Mining involves different set of activities that happen to be drilling, transportation of waste or ore materials from one place to another, digging, boring, blasting, etc. As per the views of Feng and et. al., (2016), even waste management is a risk oriented function in mining. However, ore transportation is considered as the highest risk oriented factor till date. The occurrence of a mineral or metal can be in any form. It can be liquid, composite or in the form of strong solids. According to Gandhi and Armstrong (2016), there are separate containers and specialised vehicles which are given the function of transporting the elemental form of mineral or element to the desired refinery or factory. When these operations are executed with support of the robots then there will significant increase in efficiency. The amount of risks and hazards to the environment and individuals shall decrease (Green, 2013).
In the article “Scope and challenges for robotics in Mining Engineering Applications”, the challenges and applications of robotics with regards to mining in underground cases has been described. It enfolds that robotics is a complex scientific application which requires handful of skilled labour to handle the same. Whereas mining activities are completely oriented with unskilled labour (Knodt and et. al., 2016). Hence, a significant difference in the demand of human resource has occurred which automatically affects the activities of mining sector. According to Liu and et. al., (2014), the challenge faced by mining industry when introducing automation and robots as an extended application is the loss or reduction in jobs. The consequent increase in number of unemployed unskilled labour shall directly affect the economic conditions of native country and further deteriorate the position in national and international markets (Neumann and et. al., 2014).
Hover, revolution happens to take place when there is introduction of a technique or strategy that completely advances the current working system. Application of robotics or using amazing robots in the mining industry has significantly changed or revolutionised the working scenario. Be it underwater mining activities or the land mining activities, all become much more easier and efficient when computerised human models in the form of robots are introduced (Raskin, 2015). ROV or the remotely operated vehicles are one of the revolutionary ideas which have been implemented for gaining success in terms of efficiency and productivity. Considering the marine mining operations, there are source of zinc, gold and silver about 1600 meters deep in the sea. But the ROV has made it easier for conducting such search operations and bringing a new working direction for the organisations nations in this industry (Seto, Paull and Saeedi, 2013).
According to the article “Mine Rescue Robot System – A Review” subterranean robots with high mobility have been developed by different scientific research organisations of USA. Underground mines are like pits for deaths when it comes to manual labour. Since, the earth's crust and and core have different temperatures and atmospheric composition. The amount of oxygen decreases and significant increase in hazardous gases has been witnesses (Shukla and Karki, 2016). When mining activities take place, the workers use different tools and machines that have the probability to catch fire and create accidents. Despite of giving proper training and making individuals aware about the impact of their job, people risk their lives in such places. Hence, underground mines are the primary industrial sites which require attention and use of advanced technologies. Siciliano and Khatib (2016) provided that there are many efficient robots developed in USA with an aim to facilitate health and safety in mines. These include Wolverine V2, Geminin Scout, Ground Hog, Numbat and Sub-terranean Robot (SR).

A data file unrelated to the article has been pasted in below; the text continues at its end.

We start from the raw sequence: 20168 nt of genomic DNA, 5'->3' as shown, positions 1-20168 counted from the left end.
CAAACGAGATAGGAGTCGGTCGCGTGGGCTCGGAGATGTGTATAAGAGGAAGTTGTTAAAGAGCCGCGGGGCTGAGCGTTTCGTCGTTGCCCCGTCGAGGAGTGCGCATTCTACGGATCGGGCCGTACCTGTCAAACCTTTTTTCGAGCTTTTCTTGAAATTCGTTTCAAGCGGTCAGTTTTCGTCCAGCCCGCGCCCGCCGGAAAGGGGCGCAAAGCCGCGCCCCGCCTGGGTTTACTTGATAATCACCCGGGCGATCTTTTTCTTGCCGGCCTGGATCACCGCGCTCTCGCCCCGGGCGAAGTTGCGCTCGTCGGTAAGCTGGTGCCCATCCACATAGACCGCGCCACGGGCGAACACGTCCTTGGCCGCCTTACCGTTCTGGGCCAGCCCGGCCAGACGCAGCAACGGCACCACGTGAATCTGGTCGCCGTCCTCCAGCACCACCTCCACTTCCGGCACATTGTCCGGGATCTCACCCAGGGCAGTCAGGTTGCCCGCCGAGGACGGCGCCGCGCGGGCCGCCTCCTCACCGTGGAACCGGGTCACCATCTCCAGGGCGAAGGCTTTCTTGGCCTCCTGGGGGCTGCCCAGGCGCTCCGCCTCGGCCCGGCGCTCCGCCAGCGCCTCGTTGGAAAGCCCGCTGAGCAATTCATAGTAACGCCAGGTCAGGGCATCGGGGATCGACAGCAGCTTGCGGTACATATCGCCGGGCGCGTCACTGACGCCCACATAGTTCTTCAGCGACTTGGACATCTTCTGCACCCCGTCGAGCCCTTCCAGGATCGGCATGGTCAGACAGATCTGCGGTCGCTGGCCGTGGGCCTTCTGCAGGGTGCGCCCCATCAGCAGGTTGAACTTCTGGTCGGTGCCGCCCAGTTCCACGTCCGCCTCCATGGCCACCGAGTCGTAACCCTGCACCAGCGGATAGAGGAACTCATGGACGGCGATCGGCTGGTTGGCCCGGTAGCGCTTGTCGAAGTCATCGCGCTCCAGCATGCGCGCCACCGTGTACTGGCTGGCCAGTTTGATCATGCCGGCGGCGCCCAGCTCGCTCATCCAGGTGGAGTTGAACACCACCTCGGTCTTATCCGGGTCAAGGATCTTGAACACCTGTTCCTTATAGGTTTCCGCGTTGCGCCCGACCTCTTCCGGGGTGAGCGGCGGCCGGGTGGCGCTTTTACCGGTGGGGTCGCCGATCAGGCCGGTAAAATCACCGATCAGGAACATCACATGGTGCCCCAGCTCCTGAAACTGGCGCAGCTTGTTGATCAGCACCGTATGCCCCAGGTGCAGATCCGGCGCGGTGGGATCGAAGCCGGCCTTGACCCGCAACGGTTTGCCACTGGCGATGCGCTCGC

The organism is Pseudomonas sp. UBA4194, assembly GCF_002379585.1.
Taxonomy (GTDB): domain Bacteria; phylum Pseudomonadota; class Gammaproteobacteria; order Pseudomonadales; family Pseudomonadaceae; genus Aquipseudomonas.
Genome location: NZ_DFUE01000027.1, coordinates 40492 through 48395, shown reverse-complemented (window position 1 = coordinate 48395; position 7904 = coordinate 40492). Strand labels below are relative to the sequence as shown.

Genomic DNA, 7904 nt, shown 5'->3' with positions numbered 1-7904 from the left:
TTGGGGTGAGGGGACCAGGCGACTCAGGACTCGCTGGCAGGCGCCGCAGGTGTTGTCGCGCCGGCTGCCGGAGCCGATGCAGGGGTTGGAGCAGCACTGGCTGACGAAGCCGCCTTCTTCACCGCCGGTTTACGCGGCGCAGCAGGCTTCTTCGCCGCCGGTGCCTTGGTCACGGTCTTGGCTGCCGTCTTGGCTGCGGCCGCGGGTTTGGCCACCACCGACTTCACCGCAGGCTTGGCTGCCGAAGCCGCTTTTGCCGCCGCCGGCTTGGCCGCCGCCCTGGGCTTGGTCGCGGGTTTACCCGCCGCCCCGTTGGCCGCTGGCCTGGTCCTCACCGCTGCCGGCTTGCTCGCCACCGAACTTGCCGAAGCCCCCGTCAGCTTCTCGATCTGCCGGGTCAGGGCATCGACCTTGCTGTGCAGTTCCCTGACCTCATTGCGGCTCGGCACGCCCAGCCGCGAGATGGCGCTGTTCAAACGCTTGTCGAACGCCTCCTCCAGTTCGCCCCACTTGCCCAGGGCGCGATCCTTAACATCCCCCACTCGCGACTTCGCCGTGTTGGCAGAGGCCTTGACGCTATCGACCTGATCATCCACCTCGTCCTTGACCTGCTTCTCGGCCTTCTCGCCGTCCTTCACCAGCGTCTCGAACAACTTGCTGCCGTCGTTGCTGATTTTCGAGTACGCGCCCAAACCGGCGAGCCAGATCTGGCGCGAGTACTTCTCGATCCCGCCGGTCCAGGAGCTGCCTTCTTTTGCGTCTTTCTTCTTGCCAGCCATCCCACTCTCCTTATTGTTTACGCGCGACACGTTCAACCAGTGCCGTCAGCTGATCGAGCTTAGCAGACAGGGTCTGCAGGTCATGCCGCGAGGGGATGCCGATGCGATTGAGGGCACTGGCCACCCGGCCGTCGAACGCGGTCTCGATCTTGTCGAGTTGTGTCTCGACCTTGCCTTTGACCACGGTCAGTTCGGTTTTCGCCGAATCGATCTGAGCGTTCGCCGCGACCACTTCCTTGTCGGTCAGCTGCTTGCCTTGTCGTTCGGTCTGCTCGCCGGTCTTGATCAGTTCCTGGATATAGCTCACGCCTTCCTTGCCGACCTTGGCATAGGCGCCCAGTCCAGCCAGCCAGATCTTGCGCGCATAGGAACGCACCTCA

The Wolverine V2 was developed as a military robot and had a gas sensor which helped in continuously monitoring and sampling the situation with help of three monitoring cameras. The basic operation was initiated with help of optical fibres. Strong (2016) stated that when individuals are able to gain the continuous image of current situations in the underground mines where manual exploration is very dangerous then science has actually contributed something to revolution. The Wolverine V2 was designed to be 1.27m tall and weighted about 550 kg. However, this design and structure did not work out and fulfil the major motive for which it was built. On the contrary, Ground hog was a robot designed with automated systems that had the ability to explore and map underground mines which were abandoned and had no further use (Shaffer and Stentz, 1992). There are certain elements and materials which have been taken from the abandoned mines recently by scientists. In such cases, robotic vehicles help in reducing the cost of implying new task force for implementing the same task.
The robotics technology acts like a compilation of various different equipments in one particular machine (Ajwad and Iqbal, 2014). Be it sensors, radars, drillers, washers, etc.; the entire mining activity can be completed with help of two or more robots and ROVs. These have been helpful in orbiting the space and bringing more knowledge to mankind regarding the activities and occurrences which take place in space. Apart from the mining and exploring activities, robots have been helpful in aiding human activities when rehabilitation is to be provided. The accidents which occur in mine sites cause a lot of damage to human life (Emmet Cole. 2012). Often the mining areas are quite distant from normal societal set-up because of the environmental and health concerns. Hence, there has to be facilitation of proper services which can be imparted so that restoration from damage can be supported in minimum possible time. Hence, robots can be applied for rehabilitation purposes (Belal and Mahjabin, 2016).